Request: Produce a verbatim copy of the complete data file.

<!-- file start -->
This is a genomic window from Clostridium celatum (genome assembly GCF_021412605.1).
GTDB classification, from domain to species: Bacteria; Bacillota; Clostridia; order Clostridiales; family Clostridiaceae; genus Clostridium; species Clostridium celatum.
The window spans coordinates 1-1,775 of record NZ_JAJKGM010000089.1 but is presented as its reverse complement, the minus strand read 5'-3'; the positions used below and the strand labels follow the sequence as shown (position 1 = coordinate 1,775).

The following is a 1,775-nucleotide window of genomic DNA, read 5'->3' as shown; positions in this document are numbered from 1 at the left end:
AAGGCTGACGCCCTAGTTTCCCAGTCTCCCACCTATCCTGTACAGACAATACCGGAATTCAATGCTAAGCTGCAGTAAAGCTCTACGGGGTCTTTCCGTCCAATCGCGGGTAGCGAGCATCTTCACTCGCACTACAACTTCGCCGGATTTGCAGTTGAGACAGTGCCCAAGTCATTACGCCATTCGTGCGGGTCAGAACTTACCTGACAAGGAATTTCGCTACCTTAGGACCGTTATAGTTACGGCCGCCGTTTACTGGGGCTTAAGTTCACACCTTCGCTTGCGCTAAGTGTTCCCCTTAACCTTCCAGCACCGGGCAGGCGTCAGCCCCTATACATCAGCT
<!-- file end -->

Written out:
This is a genomic window from Clostridium celatum (genome assembly GCF_021412605.1).
GTDB classification, from domain to species: Bacteria; Bacillota; Clostridia; order Clostridiales; family Clostridiaceae; genus Clostridium; species Clostridium celatum.
The window spans coordinates 1-1,775 of record NZ_JAJKGM010000089.1 but is presented as its reverse complement, the minus strand read 5'-3'; the positions used below and the strand labels follow the sequence as shown (position 1 = coordinate 1,775).

The following is a 1,775-nucleotide window of genomic DNA, read 5'->3' as shown; positions in this document are numbered from 1 at the left end:
AAGGCTGACGCCCTAGTTTCCCAGTCTCCCACCTATCCTGTACAGACAATACCGGAATTCAATGCTAAGCTGCAGTAAAGCTCTACGGGGTCTTTCCGTCCAATCGCGGGTAGCGAGCATCTTCACTCGCACTACAACTTCGCCGGATTTGCAGTTGAGACAGTGCCCAAGTCATTACGCCATTCGTGCGGGTCAGAACTTACCTGACAAGGAATTTCGCTACCTTAGGACCGTTATAGTTACGGCCGCCGTTTACTGGGGCTTAAGTTCACACCTTCGCTTGCGCTAAGTGTTCCCCTTAACCTTCCAGCACCGGGCAGGCGTCAGCCCCTATACATCAGCT